CONCERNS have been raised with Nicola Sturgeon over teachers preparing to re-open schools next week under difficult circumstances will be flooded with exam appeals to deal with amid the SQA moderation fiasco.

A row has emerged after the SQA marked more than 120,000 entries down after teacher assessments were deemed too lenient. But the methodology used for the moderation by the SQA, only published yesterday, has come under fire for impacting more harshly on pupils from more deprived backgrounds – with a school’s previous performance taken into account.

Scottish Liberal Democrat leader, Willie Rennie, has called for talks with universities and colleges over “admissions criteria and deadlines” and has claimed that “thousands have been let down by the government just when they needed it most”.

READ MORE: SQA under fire after thousands of pupils' grades lowered based on schools' past performance

He has demanded the datasets used to mark down disadvantaged pupils to be published, while calling for the appeals process to be expanded.

Yesterday, Ms Sturgeon and Education Secretary John Swinney stressed that pupils who believe they have been treated unfairly can appeal their results - while the ability to sit exams to better their marks were ruled out.

Meanwhile, the president of Cosla, the orgnaisation that represents Scottish councils, has warned that the appeal solution is "very uneasy".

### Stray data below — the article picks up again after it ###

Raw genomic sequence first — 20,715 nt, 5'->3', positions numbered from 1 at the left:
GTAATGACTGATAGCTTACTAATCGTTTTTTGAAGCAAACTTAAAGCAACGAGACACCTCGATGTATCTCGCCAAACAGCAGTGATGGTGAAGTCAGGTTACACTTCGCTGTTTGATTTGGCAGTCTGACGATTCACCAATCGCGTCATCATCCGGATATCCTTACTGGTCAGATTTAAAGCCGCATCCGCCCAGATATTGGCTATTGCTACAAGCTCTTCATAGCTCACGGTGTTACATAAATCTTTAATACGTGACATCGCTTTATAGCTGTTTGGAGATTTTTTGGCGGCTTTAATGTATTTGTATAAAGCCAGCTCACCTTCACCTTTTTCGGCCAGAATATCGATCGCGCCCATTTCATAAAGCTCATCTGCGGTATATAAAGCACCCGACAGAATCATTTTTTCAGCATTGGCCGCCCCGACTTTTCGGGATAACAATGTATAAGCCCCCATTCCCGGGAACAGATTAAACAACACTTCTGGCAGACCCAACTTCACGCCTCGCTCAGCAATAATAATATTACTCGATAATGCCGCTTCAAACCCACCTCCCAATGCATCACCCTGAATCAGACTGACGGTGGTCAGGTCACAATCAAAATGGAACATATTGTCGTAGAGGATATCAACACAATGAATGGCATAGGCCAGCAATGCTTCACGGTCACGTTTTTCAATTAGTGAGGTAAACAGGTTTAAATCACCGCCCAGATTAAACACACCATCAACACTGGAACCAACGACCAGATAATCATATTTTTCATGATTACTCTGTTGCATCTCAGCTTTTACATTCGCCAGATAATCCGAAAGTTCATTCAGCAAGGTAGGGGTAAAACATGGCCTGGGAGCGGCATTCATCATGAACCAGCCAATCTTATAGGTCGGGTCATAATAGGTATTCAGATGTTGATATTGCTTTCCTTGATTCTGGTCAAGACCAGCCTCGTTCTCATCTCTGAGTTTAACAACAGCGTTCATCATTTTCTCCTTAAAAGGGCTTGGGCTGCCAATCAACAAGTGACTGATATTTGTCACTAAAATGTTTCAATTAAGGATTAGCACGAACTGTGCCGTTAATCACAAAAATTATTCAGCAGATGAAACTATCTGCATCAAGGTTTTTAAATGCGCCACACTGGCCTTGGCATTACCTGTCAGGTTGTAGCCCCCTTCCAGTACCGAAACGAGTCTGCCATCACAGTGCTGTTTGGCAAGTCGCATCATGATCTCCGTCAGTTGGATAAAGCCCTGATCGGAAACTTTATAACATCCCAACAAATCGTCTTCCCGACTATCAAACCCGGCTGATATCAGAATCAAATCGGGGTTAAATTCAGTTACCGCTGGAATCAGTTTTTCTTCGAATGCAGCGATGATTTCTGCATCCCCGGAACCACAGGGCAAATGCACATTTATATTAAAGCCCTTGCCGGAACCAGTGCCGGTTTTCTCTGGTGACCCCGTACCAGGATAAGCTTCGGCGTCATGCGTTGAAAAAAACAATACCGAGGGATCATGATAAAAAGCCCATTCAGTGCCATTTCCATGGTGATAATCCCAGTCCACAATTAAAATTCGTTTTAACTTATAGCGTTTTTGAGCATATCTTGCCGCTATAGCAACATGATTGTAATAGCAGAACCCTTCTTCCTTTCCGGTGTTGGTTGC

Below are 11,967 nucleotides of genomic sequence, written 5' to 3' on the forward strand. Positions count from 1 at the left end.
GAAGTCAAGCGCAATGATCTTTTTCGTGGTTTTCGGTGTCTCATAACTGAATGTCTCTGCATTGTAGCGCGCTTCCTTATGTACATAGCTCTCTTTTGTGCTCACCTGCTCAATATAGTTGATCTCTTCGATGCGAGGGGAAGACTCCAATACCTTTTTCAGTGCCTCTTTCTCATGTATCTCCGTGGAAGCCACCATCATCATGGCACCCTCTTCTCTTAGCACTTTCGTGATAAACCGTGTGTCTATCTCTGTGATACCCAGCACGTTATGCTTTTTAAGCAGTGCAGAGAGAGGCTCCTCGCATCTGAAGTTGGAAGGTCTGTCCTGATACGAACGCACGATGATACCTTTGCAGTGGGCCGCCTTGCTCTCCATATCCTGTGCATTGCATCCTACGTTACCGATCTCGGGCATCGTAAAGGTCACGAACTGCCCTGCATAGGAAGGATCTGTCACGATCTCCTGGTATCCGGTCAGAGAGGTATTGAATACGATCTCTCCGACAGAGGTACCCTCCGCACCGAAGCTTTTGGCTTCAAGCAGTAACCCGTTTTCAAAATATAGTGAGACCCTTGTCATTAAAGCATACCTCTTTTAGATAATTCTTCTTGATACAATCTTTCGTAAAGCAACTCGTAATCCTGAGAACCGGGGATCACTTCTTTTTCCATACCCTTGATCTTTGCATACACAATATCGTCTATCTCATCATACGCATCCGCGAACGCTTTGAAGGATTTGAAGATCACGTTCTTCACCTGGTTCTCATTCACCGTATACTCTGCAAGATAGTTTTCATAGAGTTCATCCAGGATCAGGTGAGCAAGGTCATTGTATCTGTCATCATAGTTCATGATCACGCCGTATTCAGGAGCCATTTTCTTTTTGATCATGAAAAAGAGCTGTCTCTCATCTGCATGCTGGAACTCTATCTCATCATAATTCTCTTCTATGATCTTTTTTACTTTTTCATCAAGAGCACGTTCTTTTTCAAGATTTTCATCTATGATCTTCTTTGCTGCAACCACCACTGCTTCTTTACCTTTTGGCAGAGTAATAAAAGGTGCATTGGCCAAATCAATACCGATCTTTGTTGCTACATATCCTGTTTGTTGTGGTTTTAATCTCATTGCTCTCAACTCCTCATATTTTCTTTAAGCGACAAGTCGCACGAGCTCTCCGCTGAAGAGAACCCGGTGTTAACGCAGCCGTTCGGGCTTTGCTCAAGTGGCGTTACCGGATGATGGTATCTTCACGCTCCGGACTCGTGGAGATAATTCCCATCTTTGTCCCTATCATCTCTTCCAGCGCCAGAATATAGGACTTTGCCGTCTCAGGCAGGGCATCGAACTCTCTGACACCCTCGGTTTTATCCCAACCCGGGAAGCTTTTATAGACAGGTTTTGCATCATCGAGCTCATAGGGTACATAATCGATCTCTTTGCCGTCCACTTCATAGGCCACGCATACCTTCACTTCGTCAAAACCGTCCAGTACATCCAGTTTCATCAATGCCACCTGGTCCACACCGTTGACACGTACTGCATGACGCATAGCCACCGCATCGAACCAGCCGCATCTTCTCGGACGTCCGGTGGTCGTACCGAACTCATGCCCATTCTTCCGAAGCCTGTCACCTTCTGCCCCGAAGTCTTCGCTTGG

Alison Evison added that it is true pupils can appeal their results but warned over the "impact on mental health when many young people are already suffering".

Mr Evison has also pointed to the "additional workload for teachers already so busy with preparations for a very different return to school".

In a letter to Ms Sturgeon, Mr Rennie stressed that “there is little doubt” that pupils have been failed by the system to replace this year’s exams.

He added: “The disadvantage and inequality that has been growing over the last decade and more has been baked-in to the results this year.

“The large readjustments imposed by the SQA has placed a magnifying glass over the failure to close that performance gap between the most and least deprived. This has shackled well performing pupils in average schools by historical results over which they have had no control.”

READ MORE: Demands for SQA to explain moderation as downgraded pupils will not be able to resit exams

Mr Rennie said he “cannot fathom why there was no early transparency, scrutiny and discussion of the complex methodology” used by the SQA, that he claims “has led to this injustice on a such large scale”.

He added: “That this comes within weeks of the re-opening of universities and colleges and within days of the full-time restart of school only compounds the injustice and limits the opportunity to rectify. Because of the secrecy and delay time is now running out.

“The appeals process is likely to be overwhelmed and place considerable demands on teachers who have also been charged with health and safety of our pupils who return to school full time next week for the first time during this pandemic.

READ MORE: SNP MP Mhairi Black calls for Scottish Government to investigate SQA exam moderation

“The funding and the resource for the appeals process must be increased to meet the considerable demand. There must be immediate discussions with our universities and colleges about the admissions criteria and deadlines to ensure that pupils disadvantaged do not lose out on sought after places whilst they await their appeal conclusion.

“Thousands have been let down by the government just when they needed it most. It is now your responsibility to correct this and everyone – especially pupils, parents and carers – will be watching.”